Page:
Young parents usually underestimate the work needed for feeding their newborn.
Our son was born around evening time, and on that specific night, I was so tired from the 12-hour long laboring and really wanted to sleep through the night, but when the nurse asked if I would like to have some room-in time with my son to try breastfeeding, I said yes. As you know, we’d better take advantage of newborn’s suction instincts, the earlier we try to let them latch on, the better. If you put them on your breasts for the first hour of their life, they actually start seeking out your nipple just by instinct. But trust me, when you are so tired, you forget all things learned from breastfeeding class took weeks ago (early room-in, early hand expression of colostrum, etc).
So, when I tried and failed my attempt for breastfeeding for that night (there was no lactation consultant to help you at night) and overwhelmed by the desire to sleep, I tried to send him back to nursery (during the tour of the labor & delivery ward, they told us we can leave the newborn in the nursery overnight). It turned out I am too naive about this.
After I sent him back and started to fall asleep, my door was knocked and a nurse assistant wheeled him in. Instantly I knew what was wrong, the nursery staff didn’t want to deal with a crying baby! With the very last strength in me, I picked him up and held him on my breast and he calmed down a bit.
He slept on my breasts for a few hours and started to cry again. I noticed he has a poopy diaper so I tried to send him back to nursery again to change his diaper. This time I even walked him to the nursery myself with the hope that he won’t be sent back to my room again. I was totally wrong – in 15 minutes, the nanny wheeled him back to my room again saying he was hungry and he needed to eat. I was so tired thinking – “I tried, there was no milk yet…” and almost argued with her about this practice of bringing him to my room every one hour just because he was smacking his lips…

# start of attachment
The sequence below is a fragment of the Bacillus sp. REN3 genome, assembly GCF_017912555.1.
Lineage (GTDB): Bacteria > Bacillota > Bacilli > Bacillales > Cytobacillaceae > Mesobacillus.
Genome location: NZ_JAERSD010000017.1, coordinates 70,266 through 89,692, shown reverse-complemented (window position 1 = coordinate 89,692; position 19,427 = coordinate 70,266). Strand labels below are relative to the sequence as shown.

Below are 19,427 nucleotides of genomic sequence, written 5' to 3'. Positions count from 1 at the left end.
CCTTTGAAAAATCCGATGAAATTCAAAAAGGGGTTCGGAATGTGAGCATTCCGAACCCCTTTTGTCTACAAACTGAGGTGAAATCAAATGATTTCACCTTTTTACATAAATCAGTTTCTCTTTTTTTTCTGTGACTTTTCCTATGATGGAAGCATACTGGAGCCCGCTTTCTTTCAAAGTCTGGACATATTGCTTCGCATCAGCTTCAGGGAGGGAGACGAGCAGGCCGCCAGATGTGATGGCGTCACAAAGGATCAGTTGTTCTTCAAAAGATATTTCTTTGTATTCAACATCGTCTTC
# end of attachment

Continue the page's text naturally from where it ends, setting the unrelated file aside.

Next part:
Looking backward, there were a few things we could have done better to kick-start our breastfeeding journey.
- Put the baby to your breast right away after delivery – I felt very weak after the labor and initially didn’t even want to have a screaming baby on my chest but once he was there I felt a flush of love and joy for this little guy.
- It is not a crime to give some formula to a baby if you felt too tired to feed him the first night, but you need to discuss this with your nurse.
- You can hand express some milk and feed to him if the baby still hasn’t got the hang of latching yet. Check out “hand expression Stanford hospital” for the video.